Most of our customers opt for lights that are located on the wall closest to the house; that way, the side of the pool that they can see from the windows will be softly and evenly illuminated, with no light fixtures showing. The fact is, the lights work with the coloured pool interior and the water to create the overall after-dark look of the pool. Spa Electric lights are designed to work with the blue tones in the water and the pool interior to produce the maximum possible luminosity with a minimum of energy use.

    For more information on the lighting system that comes with Albatross pools, refer to the Spa Electrics brochure, which is available as a pdf and can be downloaded from our website.

    Exterior Lights

    You’ll probably want to have exterior lights around your pool, as well. It’s a basic requirement for getting around your property after dark, and the pool would be a hazard without them; though the water might be illuminated, you still don’t want to trip into it! Of course, the exterior lighting deserves some thought; it might be wall mounted on the house and/or on a canopy, alfresco or deck. Alternatively, the exterior lights could be mounted on the pool fence or on poles. They might be in the form of bright spotlights or strings of durable, high output fairy lights. There are so many possibilities; safety is the number one concern, but the aesthetic possibilities are both endless and exciting.

    Designing exterior pool lighting is much like designing the lighting for a room, and it’s definitely worth considering which spaces will be used most heavily after dark and which should be lighted for security reasons. Most people have a pretty good idea about what they want for exterior lighting around the pool area, and landscape designers and contractors are certainly willing to help and offer advice, as needed. Don’t forget to give serious consideration to this issue.

    Pool lighting, both underwater and around the pool area, is a key part of the overall design of the pool. We’ll discuss it with you when the other major decisions about pool size, shape and location are made, and you can rest easy knowing that the Spa Electrics lights we use are absolutely top quality.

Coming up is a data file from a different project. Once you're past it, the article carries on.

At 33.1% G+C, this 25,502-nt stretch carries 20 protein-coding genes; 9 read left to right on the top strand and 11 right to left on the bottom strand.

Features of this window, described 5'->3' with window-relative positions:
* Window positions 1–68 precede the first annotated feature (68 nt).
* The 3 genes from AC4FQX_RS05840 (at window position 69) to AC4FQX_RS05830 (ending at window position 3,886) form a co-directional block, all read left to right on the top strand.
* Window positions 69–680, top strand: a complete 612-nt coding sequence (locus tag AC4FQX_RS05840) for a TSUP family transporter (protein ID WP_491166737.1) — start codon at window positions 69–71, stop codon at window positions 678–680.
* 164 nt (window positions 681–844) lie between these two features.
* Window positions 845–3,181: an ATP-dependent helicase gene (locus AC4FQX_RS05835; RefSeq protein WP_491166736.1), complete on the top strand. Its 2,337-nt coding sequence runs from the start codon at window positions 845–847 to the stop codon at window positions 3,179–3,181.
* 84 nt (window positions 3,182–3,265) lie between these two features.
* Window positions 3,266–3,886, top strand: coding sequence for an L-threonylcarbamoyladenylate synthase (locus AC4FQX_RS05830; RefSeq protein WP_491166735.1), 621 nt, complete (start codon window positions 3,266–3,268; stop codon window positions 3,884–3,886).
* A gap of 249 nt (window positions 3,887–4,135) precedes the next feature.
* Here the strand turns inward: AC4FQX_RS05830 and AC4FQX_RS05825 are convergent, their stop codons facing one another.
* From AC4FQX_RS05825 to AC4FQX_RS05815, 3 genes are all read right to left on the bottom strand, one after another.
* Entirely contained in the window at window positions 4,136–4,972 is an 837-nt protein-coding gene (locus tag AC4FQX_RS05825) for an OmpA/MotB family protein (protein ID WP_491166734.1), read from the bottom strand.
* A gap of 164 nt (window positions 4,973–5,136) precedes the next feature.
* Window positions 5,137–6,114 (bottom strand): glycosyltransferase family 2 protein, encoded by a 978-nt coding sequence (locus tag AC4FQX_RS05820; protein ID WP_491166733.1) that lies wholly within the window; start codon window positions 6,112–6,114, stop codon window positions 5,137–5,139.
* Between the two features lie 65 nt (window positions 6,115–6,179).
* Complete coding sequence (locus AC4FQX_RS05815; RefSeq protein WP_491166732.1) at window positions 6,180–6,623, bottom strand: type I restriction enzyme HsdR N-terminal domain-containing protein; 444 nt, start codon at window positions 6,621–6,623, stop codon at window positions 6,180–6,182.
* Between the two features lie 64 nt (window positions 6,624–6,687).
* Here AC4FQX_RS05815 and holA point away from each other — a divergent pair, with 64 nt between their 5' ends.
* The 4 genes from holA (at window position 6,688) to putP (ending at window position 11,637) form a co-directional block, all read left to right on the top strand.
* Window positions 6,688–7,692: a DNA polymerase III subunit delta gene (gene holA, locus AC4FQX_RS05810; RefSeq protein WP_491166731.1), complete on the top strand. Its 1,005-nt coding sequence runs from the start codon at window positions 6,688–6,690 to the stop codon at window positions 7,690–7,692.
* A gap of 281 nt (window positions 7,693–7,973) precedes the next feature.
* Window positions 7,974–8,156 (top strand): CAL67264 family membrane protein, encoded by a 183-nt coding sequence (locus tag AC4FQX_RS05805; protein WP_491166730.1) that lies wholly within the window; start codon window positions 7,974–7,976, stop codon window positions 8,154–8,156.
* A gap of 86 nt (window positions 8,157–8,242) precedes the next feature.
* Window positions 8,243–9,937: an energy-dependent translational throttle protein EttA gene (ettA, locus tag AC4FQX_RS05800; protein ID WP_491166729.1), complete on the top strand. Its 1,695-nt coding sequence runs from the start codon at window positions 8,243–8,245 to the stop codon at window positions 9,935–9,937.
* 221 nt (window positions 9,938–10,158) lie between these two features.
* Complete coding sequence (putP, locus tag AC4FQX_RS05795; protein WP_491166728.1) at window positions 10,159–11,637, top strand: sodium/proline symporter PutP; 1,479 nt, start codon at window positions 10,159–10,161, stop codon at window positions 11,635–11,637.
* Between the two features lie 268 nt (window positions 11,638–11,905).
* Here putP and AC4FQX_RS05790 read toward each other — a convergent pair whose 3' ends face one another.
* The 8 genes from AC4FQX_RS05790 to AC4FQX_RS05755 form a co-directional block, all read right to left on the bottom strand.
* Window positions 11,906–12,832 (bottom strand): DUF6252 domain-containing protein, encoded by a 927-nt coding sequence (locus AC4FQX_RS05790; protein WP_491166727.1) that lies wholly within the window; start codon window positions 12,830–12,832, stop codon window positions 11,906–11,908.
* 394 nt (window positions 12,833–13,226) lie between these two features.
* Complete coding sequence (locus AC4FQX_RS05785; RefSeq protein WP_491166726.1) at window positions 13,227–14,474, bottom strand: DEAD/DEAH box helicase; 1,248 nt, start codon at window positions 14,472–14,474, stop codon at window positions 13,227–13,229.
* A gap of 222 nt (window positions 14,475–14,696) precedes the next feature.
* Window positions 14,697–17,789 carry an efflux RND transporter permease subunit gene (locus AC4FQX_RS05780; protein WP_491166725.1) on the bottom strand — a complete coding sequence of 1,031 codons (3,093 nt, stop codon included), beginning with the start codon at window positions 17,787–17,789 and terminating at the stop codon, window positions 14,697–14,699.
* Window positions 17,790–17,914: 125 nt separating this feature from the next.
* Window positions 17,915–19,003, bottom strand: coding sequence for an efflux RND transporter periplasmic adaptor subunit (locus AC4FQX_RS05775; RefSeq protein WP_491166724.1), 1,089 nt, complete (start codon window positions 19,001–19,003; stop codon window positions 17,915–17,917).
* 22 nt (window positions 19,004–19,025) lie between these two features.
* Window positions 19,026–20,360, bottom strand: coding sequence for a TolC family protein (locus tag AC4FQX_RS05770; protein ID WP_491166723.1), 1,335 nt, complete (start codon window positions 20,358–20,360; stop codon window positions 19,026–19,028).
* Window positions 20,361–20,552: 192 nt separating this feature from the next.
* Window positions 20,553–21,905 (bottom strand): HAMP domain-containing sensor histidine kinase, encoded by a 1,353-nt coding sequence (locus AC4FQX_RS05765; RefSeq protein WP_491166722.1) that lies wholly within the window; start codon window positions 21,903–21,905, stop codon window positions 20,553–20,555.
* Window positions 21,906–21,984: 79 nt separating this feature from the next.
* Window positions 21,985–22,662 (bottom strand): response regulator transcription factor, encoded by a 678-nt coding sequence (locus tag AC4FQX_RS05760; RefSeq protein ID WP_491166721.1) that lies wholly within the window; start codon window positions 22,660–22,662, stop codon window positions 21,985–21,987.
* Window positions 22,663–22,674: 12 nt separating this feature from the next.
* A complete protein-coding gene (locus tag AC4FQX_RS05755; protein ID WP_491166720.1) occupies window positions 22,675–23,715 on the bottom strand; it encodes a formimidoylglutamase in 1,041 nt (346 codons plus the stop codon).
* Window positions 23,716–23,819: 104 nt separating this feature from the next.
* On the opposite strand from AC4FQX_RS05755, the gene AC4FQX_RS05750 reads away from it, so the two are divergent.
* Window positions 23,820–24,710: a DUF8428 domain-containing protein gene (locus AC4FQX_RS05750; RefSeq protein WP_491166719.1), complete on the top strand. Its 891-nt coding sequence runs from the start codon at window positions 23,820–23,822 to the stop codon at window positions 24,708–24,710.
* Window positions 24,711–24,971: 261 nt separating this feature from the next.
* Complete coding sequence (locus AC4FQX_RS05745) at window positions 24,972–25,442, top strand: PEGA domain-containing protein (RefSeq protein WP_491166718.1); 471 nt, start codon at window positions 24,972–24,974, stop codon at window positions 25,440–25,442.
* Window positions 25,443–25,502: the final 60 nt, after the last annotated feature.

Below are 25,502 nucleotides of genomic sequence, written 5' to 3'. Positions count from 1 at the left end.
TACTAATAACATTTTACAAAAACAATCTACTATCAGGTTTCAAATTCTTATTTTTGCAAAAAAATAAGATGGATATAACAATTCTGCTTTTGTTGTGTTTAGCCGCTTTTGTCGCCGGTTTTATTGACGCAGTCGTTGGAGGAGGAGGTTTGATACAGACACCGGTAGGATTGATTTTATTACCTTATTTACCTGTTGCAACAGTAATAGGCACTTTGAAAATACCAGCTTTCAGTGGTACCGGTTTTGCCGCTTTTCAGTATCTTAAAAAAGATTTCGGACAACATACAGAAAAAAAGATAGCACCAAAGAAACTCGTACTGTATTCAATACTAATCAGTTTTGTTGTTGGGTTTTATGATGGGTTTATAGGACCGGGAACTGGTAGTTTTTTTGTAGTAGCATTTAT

Prepping Your Pool For Winter

    With the air cooling down and the weeks marching on, it’s time to think about how to prepare your pool for winter. Some people heat their pool and continue to use it during most of the cooler months, while others cover it up and put it into hibernation. Whichever you’re planning to do, there are a few things that you should do before the temperature gets too low. If you are a new pool owner and haven’t already developed a seasonal routine, then this will help get you started.

    Pool Cover
    Pool Cover

    Cleaning is Always a Good Idea

    Whether or not you plan to keep using the pool, a good autumn cleaning is a must. Throughly scrub the interior of the pool, then vacuum. Clear the lint basket attached to the pump and the skimmer baskets, as well. Finally, clean the filter. If you’re shutting the pool down for the winter, then clean it just before covering it. Please keep in mind, we do not recommend turning off the pump and filter over winter - it is designed to run everyday and if doesn't the pump's motor can cease and come Spring, you will need a new pool pump.

    For Winter Pool Users

    If you have a good system in place for heating your pool and you don’t mind a chill in the air, then you may be planning to use your pool on all but the coldest days of winter. If the pool is how you stay fit, then chances are, you are willing to brave the cold air in order to get your daily laps in.

    First the good news: if the water is cool, there’s less risk of algae and contamination and you will need less chlorine. The government recommends a minimum chlorine level of 2.0mg/L for water that’s cooler than 26°C and a minimum level of 3.0mg/L for water that’s warmer than 26°C. However, you will still have to keep close tabs on the pH; make sure it’s between 7.4 and 7.6. Corrosion is more likely to occur at lower temperatures, so you must keep the alkalinity level and pH within bounds during the winter.

    Even if you’re still using the pool this winter, you’re likely to use it less than you do in the summer. Unfortunately, that doesn’t mean it can be cleaned less often. You should continue to clean the pool regularly, keeping it free of leaves and debris, and run the filter for at least four hours a day. It’s also a good idea to keep the pool covered with an insulating pool blanket when it is not in use. That will keep some of the heat in and some of the debris out.

    For Winter Shut-Down